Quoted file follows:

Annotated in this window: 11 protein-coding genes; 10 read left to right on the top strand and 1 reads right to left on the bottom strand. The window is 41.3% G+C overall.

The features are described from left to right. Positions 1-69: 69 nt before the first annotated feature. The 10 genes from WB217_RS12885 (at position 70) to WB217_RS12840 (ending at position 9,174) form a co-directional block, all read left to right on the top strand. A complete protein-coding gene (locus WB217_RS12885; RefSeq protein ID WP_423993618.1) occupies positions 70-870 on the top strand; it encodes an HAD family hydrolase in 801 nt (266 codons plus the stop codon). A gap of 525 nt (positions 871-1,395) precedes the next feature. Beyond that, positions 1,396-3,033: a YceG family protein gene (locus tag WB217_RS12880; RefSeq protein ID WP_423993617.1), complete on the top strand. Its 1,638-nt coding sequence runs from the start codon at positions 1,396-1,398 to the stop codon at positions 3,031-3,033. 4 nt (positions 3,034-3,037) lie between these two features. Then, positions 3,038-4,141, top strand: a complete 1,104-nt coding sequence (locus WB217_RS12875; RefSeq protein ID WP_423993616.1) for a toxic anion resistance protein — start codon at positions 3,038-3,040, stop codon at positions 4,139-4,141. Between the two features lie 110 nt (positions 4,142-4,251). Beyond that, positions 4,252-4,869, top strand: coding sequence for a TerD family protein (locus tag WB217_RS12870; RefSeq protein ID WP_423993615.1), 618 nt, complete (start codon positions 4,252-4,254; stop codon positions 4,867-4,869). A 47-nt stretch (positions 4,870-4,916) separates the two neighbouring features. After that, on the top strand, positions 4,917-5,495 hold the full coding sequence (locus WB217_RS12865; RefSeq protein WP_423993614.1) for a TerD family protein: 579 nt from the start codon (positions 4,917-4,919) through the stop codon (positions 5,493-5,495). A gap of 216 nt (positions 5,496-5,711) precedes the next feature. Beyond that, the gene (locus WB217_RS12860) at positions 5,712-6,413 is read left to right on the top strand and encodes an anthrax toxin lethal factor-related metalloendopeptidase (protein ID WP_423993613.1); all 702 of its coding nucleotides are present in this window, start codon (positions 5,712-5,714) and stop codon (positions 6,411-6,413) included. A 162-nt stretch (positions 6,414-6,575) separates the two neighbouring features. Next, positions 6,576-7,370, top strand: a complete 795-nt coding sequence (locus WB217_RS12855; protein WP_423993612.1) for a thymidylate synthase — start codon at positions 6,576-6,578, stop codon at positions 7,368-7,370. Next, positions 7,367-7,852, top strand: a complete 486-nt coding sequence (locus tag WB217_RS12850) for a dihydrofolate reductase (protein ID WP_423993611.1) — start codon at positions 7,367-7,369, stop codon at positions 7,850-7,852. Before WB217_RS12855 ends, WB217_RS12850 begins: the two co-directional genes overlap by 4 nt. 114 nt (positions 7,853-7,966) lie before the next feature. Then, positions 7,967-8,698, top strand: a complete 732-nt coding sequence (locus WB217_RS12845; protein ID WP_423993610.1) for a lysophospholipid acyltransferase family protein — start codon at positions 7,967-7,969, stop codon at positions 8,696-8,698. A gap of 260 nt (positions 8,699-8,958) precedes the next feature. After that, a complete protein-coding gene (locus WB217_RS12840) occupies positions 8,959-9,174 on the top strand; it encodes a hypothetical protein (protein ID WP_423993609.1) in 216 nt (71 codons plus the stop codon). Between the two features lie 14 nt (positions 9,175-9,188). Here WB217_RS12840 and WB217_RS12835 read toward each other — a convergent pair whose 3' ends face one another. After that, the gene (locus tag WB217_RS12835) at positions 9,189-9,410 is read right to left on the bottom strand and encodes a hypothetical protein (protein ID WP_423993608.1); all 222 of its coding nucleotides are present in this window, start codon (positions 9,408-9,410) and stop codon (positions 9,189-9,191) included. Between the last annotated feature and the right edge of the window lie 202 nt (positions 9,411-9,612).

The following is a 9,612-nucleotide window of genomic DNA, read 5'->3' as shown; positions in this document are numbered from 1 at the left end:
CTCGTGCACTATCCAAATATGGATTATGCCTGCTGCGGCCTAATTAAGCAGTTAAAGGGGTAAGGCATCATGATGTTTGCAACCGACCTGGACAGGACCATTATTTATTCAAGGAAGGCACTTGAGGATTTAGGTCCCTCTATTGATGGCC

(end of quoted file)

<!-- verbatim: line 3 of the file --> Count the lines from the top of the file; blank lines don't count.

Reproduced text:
The following is a 9,612-nucleotide window of genomic DNA, read 5'->3' as shown; positions in this document are numbered from 1 at the left end: